Getting your mobile app out, part I — Series Introduction

Do you have that idea for that one app that might make it? Are you getting ready to start developing but are you not sure just about how to go about it? Is the development itself something that you are confident you will handle but the road to market is that one elusive challenge you are not sure about? Then these series are just for you! Come join me on a journey I have recently taken myself, where I will be explaining all the non-development related steps that are needed to get your app out to the market.

Photo by Yura Fresh on Unsplash

What this is

I imagine you as someone, most likely a SW engineer, who has an idea for an app and the skills to make it but is unsure on how to get it out. That all the steps outside of the development involved in the proccess of publishing it are a bit blurry to you. You have some idea that you need to have a privacy policy, a captivating store listing or that you might suspect that you should promote the app for it to gain a traction.

You, dear reader, are very familiar with so much when it comes to apps, but yet with so little. And this app, you are now working on, is not an app from your place of work, where there is a marketing department, finance, operations, business development and customer support. This isn’t an app of a startup where you are the co-founding CTO and all except for the development is in hands of your experienced serial entrepreneur CEO either.

This app is yours, you know how to make the code work, yet it is not and most likely will not be your primary source of income. You are spending your free time on it and therefore you need to be as efficient as possible in all the other aspects of getting an app out to the market. And for that, I will be your guide for the duration of this series. And maybe, it might so happen, that what is currently your mere hobby, will one day turn out to be a successful product.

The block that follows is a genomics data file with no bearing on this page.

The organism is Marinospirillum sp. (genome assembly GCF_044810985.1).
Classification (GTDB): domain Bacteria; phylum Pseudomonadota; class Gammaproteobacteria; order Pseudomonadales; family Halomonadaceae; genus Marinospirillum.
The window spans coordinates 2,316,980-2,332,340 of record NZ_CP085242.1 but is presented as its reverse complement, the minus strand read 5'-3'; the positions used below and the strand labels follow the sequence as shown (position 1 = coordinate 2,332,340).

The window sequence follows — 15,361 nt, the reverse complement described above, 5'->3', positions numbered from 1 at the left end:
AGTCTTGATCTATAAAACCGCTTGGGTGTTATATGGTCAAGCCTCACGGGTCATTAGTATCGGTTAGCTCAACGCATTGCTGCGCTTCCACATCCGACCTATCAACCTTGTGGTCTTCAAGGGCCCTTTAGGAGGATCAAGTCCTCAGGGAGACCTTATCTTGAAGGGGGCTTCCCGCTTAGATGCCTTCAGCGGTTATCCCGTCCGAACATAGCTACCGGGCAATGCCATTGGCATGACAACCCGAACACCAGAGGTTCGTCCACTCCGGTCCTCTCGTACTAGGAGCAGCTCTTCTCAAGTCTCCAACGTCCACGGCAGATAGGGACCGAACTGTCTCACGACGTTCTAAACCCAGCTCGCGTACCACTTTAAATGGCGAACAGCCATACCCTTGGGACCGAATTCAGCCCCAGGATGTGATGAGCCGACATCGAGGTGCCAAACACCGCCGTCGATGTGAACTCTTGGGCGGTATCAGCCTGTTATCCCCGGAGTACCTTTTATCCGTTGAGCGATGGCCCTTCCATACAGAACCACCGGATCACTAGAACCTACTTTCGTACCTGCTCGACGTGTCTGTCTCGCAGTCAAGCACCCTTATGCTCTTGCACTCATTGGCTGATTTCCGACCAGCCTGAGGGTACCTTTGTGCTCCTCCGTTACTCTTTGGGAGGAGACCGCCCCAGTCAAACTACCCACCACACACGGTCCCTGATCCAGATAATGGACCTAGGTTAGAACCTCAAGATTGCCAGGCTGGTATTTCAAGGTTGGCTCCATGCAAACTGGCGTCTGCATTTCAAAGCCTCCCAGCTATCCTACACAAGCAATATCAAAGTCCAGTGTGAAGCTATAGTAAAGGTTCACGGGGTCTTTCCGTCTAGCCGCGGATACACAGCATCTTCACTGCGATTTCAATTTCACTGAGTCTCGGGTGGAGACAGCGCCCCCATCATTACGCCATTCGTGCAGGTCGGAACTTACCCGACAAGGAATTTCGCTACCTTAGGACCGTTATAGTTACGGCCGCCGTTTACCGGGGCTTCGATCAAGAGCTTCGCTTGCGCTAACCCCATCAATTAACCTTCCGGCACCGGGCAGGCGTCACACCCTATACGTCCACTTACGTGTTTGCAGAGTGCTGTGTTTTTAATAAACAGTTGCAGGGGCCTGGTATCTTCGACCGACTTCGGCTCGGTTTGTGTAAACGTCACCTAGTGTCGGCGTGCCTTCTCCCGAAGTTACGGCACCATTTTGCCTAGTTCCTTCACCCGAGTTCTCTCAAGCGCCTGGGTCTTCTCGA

What this is not

This is definitely not a fit-for-all type of guide on your app’s road to market. What might have made sense for me, might not work for you. However feel free to cherry pick all that you find useful and to modify it to your specific use case.

Who am I

Long story short, I am the guy I have described in the “who is it for” part of the article. I am originally a SW developer, although since then I have moved into more managerial IT roles, working for the big and the small, and I am also a tech co-founder of a startup. But at the same time, I have come up with an app, that I have decided to put on the market myself. So I had to get through all of those steps that will be the topics of the next articles in these series myself. And since all that I have learned going through this process is quite fresh, I have decided to share it with you. Let me know in the comments if you have found it useful.

What will we cover

Here is an outline of the individual articles in this series. While the list is here already for you to see, I will be publishing one article each week. Whenever I will publish one, I’ll add a link to this table of contents.

Prepare for the development

Do not skip this part. I know you have it all in your head organized just fine, but let me explain why making flow charts, wireframes or designing and documenting your API first will save you a lot of time in the long run.

Article link: Prepare for the development

Prepare your ecosystem